1100 miles in 2019.
For the past 2 years, I set a goal to run a certain amount of miles. I was never a big goal-setter or resolutioner (is that a word? Well, I’m making it one.) But I decided to put pen to paper for 2017 while out on a five mile run that turned into eleven. For 2017, I set a goal to run 1000 miles and exceeded that goal by 150 miles!
For 2018, I got really ambitious and set a goal for 1250 miles. While on track early in the year, I fell way short and ran 1020 miles. As I reflect on that goal, it was not very well thought out. I just assumed I could easily run another 100 miles from what I did in 2017. I really didn’t realize what it took for me to hit 1150. I also realized that I ran over 1000 miles in 2018. I’m going to cut myself some slack and enjoy it.
I did accomplish one goal from 2018 and I’m going to carry it into 2019. That goal was to not step foot on a treadmill. Look, treadmills are great. I spent many miles on one and it served a good purpose for me while on the road or in horrible weather conditions. But I found I didn’t get the same overall benefit from a treadmill run as I did from an outdoor run. A television couldn’t replace the beauty of the outdoors. The stale, sweaty, and tire-like smell (you know what I’m talking about) of the gym couldn’t replace the smells of a new city or familiar forest preserve.
Full disclosure: I didn’t take all of my runs outdoors in 2018. I had the benefit of an indoor track in my neighborhood. It’s free to local residents and I logged a majority of my first quarter weekday morning miles there. The weekends were for the outdoors, no matter the temperature. I would join members of my running community and bundle up and venture outside in the elements. I won’t officially make a goal out of the “no treadmill” mantra because it really isn’t even an option for me anymore. Similarly, I gave up listening to music on runs in 2017 and have never looked back.
While I’ve shared my running goals for the past couple of years, people have asked if I create other personal and professional goals. I do set personal goals and I’m not sharing them with everyone because, well, they’re personal. Professionally, my goals are always the same. I aim to add one to two more bullet points to the resume than I had the previous year.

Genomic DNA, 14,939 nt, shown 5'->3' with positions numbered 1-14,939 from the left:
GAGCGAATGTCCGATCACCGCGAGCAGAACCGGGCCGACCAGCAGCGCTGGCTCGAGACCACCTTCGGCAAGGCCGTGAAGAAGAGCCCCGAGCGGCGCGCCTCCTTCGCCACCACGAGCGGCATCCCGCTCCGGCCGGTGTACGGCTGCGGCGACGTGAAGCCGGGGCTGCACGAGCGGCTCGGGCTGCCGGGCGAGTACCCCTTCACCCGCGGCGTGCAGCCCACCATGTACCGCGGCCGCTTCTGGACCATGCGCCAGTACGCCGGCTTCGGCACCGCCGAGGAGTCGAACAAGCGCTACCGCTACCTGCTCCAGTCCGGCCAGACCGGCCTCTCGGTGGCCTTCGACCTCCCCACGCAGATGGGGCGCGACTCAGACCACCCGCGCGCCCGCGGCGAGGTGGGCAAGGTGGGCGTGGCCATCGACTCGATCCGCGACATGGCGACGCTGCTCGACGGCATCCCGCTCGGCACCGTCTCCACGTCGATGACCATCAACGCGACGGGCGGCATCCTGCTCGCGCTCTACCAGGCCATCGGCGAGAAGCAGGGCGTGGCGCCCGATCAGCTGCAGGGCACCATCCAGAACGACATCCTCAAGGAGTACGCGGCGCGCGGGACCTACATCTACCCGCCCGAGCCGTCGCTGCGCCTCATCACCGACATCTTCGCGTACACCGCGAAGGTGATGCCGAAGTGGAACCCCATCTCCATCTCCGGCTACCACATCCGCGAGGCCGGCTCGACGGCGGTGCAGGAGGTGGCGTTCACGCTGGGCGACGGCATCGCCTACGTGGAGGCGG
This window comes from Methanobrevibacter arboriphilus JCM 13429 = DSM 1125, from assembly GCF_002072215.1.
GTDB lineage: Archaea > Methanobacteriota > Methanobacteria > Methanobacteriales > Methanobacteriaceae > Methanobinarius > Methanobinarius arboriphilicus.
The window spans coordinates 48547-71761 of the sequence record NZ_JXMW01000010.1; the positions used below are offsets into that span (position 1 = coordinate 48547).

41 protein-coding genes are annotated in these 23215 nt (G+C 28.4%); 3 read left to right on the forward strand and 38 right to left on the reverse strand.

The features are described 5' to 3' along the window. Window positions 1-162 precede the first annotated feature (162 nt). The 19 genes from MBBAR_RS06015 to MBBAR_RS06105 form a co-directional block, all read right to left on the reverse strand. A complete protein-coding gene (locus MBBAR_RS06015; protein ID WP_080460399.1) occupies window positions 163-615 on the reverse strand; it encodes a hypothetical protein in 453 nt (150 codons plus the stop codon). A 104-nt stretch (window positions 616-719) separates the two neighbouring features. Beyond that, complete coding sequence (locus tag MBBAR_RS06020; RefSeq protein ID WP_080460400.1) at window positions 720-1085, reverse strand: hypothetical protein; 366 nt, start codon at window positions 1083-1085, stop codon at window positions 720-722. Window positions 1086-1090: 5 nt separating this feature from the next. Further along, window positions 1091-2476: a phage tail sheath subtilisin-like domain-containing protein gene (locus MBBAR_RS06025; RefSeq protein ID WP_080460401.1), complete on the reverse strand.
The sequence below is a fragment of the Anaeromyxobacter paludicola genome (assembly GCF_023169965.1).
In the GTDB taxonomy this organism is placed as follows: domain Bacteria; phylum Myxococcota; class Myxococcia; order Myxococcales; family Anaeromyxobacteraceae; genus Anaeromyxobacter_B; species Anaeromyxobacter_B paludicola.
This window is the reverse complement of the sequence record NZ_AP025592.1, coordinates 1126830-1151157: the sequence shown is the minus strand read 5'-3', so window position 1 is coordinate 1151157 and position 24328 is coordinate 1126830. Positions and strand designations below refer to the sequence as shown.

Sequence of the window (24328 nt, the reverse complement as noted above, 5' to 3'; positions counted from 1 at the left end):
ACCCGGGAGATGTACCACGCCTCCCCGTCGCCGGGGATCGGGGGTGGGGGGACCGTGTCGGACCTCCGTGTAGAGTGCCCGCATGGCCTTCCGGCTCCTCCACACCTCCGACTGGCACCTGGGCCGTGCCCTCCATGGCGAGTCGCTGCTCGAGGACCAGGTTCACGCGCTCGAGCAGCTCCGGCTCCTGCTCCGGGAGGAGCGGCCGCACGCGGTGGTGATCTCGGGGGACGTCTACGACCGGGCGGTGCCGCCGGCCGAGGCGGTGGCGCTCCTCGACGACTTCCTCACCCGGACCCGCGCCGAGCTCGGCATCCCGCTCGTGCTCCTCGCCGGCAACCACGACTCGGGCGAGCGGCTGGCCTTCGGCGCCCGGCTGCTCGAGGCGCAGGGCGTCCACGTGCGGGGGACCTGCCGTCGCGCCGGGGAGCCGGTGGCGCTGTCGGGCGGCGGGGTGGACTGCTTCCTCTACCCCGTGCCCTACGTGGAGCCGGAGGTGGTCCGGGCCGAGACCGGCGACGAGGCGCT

While 2018 was a very challenging professional year for me, I grew the most than I have in previous years. I was pushed to the limits to a point that almost broke me, but I was able to start a path toward repairing and rebuilding some relationships. This work will set the stage for some more growth and development, this year.
Over the past two years, I’ve discovered that setting a running goal has helped to shape the other goals and decisions in my personal and professional life. I’ve realized that it is not about hitting a certain mileage in a year, but about the journey and process to that end goal. My eating and drinking habits (mostly) are driven by the fact that I like to get up early and run. One too many IPAs and I’m not feeling so hot on the early morning runs. My energy levels and thought processes are clearer when I’m consistently putting in the miles. I am looking to tighten up the overall alcohol consumption in 2019 and get a little better at what I eat. I won’t subscribe to a particular diet, I’ll just be more mindful of what goes in.
Goals and resolutions are a lot like career advice. Everybody has an opinion and not one piece of advice is the same. So here is mine. Set goals or make resolutions if they work for you. Does writing something down motivate you to accomplish it? Then get yourself a notebook and write away. Do resolutions get you started on a path to a better you? Then make them and go for it. Not a goal-setter or one to set resolutions because you are already killing it? Awesome. Keep it up and let the goal-setters do their thing.
Find something that works for you. Draw inspiration anywhere you can get it and enjoy the ride. For me, spending money on something is a great motivator. If I pay for something, I’m going to do it. That is why I plan and sign up for my races well in advance. I already have my spring half-marathon on the books and will be signing up for my fall half very soon. Do you have any recommendations for a scenic fall half?
I also have a couple of authors I follow that align with my values and thinking. If you’re interested, check out Brad Stulberg and Steve Magness. I enjoy their perspective as it relates to human performance. Their advice and research goes way outside the running shoes. Find those who inspire you.
When I tell people about my goal, I get some responses like, “Ew, I absolutely hate running, but I want to get in shape.” I always respond with, “Then don’t run. Do something that makes you happy.” There are so many other options to choose from. Just remember, nothing is going to be great when you get started. There will always be some amount of pain or discomfort when taking on a new challenge.
The key is to break up the goal into smaller increments. I can’t run 1100 miles at once. But I can run 21.15 miles per week. I can easily run about ten miles on the weekend and at least 10 miles during the week. I choose to enjoy the process of waking up and preparing to head outside. I choose to take in the sights and sounds on the run or to be engaged in the conversations with my running partners. Those moments are what drive me to lace up the Hoka’s. Not the thought of having to run 1100 miles. That’s no fun.
1100 miles. That’s the goal and I look forward to the journey. There will be great miles and there will be plenty of bad ones. There will be miles in the snow and freezing temperatures and there will be miles in the heat and humidity. Many will be run in solitude and many more in the presence of good company. All of the miles will add up to a year filled with a sense of accomplishment.